That part of a living being that exists before mortal birth, dwells in the physical body during mortality, and exists after death as a separate being until the Resurrection. All living things—mankind, animals, and plants—were spirits before any form of life existed upon the earth (Gen. 2:4–5; Moses 3:4–7). The spirit body looks like the physical body (1 Ne. 11:11; Ether 3:15–16; D&C 77:2; 129). Spirit is matter, but it is more fine or pure than mortal element or matter (D&C 131:7).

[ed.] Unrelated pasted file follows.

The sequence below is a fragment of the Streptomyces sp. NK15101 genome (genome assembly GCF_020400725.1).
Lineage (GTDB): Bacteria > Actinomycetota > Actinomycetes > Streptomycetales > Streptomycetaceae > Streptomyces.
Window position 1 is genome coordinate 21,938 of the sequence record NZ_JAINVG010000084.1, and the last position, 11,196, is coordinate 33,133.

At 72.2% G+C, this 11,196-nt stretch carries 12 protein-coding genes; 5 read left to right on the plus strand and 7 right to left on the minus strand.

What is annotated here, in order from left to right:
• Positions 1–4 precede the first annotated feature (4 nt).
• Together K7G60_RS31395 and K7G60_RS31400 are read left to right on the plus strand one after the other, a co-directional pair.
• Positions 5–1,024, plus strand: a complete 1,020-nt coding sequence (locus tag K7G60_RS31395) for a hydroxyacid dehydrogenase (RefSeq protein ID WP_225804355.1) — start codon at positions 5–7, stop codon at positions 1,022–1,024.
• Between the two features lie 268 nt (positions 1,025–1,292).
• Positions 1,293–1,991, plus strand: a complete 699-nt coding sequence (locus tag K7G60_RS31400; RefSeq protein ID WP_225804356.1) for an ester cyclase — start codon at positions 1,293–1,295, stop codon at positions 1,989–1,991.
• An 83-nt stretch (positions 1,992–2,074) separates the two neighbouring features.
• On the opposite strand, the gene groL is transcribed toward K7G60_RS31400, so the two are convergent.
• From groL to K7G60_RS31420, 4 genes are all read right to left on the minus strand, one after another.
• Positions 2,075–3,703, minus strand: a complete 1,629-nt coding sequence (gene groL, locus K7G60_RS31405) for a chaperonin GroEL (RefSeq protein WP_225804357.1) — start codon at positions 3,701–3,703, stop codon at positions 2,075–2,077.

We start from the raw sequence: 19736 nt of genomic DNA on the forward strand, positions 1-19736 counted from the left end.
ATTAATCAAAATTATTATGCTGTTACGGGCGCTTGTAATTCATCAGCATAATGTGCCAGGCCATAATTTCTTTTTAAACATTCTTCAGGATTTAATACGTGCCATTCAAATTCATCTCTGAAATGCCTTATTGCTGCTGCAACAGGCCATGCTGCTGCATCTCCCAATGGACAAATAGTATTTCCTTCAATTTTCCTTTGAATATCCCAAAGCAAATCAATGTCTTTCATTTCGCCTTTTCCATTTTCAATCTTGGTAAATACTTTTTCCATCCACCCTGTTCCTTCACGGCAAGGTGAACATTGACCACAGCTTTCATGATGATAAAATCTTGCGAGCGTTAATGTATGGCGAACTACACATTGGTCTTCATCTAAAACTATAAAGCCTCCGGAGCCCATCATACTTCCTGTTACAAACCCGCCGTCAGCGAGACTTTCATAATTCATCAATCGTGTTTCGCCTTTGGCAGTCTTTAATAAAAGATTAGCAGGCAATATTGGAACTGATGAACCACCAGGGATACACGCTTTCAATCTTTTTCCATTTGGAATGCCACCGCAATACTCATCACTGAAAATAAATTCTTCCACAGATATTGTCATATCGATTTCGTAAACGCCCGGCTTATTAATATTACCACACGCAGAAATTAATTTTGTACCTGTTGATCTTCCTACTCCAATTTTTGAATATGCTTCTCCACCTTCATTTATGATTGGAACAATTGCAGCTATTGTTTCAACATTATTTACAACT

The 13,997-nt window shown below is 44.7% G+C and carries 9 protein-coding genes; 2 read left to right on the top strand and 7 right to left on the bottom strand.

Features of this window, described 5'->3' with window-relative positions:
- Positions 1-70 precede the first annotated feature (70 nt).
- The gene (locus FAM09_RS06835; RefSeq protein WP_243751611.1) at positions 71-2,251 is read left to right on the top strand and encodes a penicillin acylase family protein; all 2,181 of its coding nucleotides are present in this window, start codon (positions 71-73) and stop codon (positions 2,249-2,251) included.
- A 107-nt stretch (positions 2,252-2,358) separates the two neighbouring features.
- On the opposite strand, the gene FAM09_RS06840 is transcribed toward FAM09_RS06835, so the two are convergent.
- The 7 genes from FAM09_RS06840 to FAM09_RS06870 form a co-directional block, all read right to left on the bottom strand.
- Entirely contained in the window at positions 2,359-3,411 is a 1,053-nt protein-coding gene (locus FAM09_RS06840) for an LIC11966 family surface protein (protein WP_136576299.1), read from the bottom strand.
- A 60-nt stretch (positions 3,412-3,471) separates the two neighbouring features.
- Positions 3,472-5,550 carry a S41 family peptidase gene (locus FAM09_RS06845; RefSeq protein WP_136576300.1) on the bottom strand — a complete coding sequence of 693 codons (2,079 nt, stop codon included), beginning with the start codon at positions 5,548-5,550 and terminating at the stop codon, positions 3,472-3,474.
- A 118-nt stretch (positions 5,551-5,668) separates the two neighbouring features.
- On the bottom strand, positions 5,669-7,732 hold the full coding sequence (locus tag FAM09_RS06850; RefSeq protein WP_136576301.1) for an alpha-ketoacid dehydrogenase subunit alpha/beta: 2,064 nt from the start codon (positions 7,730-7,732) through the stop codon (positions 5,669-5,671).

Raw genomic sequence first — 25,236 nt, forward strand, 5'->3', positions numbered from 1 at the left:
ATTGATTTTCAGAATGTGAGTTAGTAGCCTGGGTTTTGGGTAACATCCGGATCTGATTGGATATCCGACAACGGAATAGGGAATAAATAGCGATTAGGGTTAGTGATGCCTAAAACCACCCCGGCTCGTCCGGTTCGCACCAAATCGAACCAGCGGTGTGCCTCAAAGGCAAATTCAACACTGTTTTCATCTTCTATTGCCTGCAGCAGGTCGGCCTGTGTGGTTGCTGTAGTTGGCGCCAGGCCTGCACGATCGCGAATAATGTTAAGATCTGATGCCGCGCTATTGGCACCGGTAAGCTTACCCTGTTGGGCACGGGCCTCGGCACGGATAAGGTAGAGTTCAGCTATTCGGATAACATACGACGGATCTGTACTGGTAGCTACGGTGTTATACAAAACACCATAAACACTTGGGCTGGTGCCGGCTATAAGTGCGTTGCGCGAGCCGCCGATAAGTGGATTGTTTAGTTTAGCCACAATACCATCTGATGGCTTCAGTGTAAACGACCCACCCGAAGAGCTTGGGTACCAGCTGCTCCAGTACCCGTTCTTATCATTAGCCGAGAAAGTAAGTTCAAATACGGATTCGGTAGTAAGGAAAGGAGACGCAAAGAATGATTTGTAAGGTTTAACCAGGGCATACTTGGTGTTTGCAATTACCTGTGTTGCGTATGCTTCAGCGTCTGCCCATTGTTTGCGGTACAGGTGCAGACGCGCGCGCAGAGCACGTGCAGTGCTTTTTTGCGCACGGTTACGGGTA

Every person is literally a son or a daughter of God, having been born as a spirit to Heavenly Parents before being born to mortal parents on the earth (Heb. 12:9). Each person on earth has an immortal spirit body in addition to a body of flesh and bone. As sometimes defined in scripture, the spirit and the physical body together constitute the soul (Gen. 2:7; D&C 88:15; Moses 3:7, 9, 19; Abr. 5:7). A spirit can live without a physical body, but the physical body cannot live without the spirit (James 2:26). Physical death is the separation of the spirit from the body. In the Resurrection, the spirit is reunited with the same physical body of flesh and bone it possessed as a mortal, with two major differences: they will never be separated again, and the physical body will be immortal and perfected (Alma 11:45; D&C 138:16–17).